David Tuffley is a Senior Lecturer in Applied Ethics & Socio-Technical Studies at Griffith University in Australia. David writes on a broad range of interests; from Anthropology, Psychology, Ancient and Modern History, Linguistics, Rhetoric, Comparative Religions, Philosophy, Architectural History, Environments and Ecosystems.
Charismatic Leadership: A How to Guideby David Tuffley
While it is true that charisma is perceived as the result of certain outward behaviors, true charisma comes from within the heart and soul of a person who is reaching their fullest potential as a human being. This heightened level of awareness has been called enlightenment, awakening, Satori and many other labels. But these have connotations of mysticism that… See more details below
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While it is true that charisma is perceived as the result of certain outward behaviors, true charisma comes from within the heart and soul of a person who is reaching their fullest potential as a human being. This heightened level of awareness has been called enlightenment, awakening, Satori and many other labels. But these have connotations of mysticism that people in the 21st century may be uncomfortable with. So let us call it self-actualization, the name given to it by humanistic psychologist Abraham Maslow.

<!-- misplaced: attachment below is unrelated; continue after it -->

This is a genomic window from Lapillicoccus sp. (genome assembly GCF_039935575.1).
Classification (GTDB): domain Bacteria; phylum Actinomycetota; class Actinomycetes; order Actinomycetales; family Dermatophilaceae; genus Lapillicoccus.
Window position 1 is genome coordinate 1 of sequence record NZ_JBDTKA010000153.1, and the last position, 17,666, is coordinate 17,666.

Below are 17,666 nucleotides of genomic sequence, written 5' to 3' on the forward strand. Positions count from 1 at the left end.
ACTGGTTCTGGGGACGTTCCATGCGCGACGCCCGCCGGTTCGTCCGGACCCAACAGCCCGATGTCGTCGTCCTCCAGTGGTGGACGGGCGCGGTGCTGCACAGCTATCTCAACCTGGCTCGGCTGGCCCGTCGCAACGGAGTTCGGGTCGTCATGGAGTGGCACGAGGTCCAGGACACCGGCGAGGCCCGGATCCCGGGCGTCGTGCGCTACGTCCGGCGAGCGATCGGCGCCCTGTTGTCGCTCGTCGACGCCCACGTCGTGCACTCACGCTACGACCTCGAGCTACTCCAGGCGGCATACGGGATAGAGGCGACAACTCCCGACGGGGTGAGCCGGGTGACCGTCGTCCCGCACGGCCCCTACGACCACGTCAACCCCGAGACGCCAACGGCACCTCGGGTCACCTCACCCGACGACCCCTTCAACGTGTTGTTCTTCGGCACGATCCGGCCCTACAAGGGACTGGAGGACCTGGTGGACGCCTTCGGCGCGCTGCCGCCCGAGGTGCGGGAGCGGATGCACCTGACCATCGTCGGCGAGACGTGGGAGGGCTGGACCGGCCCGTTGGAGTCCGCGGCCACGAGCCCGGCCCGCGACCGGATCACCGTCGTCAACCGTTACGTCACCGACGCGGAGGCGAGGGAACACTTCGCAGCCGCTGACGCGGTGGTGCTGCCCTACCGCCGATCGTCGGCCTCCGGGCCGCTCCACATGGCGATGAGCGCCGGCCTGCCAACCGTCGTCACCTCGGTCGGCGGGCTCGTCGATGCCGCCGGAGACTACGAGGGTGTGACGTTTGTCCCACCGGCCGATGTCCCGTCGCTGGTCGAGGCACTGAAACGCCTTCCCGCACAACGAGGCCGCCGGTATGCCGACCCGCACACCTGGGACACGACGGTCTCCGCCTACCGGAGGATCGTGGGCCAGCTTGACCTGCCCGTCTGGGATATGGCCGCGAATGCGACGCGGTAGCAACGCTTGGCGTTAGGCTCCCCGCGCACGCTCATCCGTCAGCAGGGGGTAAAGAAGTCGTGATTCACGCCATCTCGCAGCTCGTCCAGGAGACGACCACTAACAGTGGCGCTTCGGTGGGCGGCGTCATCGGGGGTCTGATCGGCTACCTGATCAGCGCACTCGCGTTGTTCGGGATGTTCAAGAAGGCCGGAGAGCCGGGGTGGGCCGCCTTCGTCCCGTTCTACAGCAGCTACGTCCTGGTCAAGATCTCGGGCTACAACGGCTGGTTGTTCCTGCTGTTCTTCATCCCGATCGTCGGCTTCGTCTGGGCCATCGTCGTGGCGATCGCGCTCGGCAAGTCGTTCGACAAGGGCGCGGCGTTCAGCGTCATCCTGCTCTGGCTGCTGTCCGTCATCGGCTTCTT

Charisma can be thought of as a subtle light that shines from within a person who is living their life to its fullest potential. People respond to this light and want it for themselves so they are drawn to that person as a leader. They perceive instinctively that here is someone who has reached an advanced state of self-realization and it is natural that they, the observer, should want that for themselves. It is after all a human need to become the fullest expression of your human potential.
The qualities of a charismatic person can be summed up quite simply; they are positive (infectiously so), they see the potential in people and want to help them to achieve it, they envisage a bright future, and they are generous with their time and energies. While you might begin now to emulate these qualities, you should understand that they are a by-product of a larger process of personal development called self-actualization, a broad term covering many aspects of personality (this will be explored in detail in a later chapter).
Being charismatic relies on a person having the emotional intelligence to know how to communicate with people at an emotional level, making a deep connection that is not possible at a purely rational level. Easier said than done, emotional intelligence is a difficult skill to master for people who operate principally in the intellectual zone. It involves understanding one’s own emotions, how to harness them to solve problems, and how to manage and regulate one’s emotions and those of others. In our evolutionary past, going back hundreds of thousands, even millions of years, our primate ancestors operated on the emotional level. Emotions are generated by parts of the brain that existed long before those areas that evolved more recently which allow us to think rationally. Perhaps this explains why we are so prone to being influenced by our emotions.
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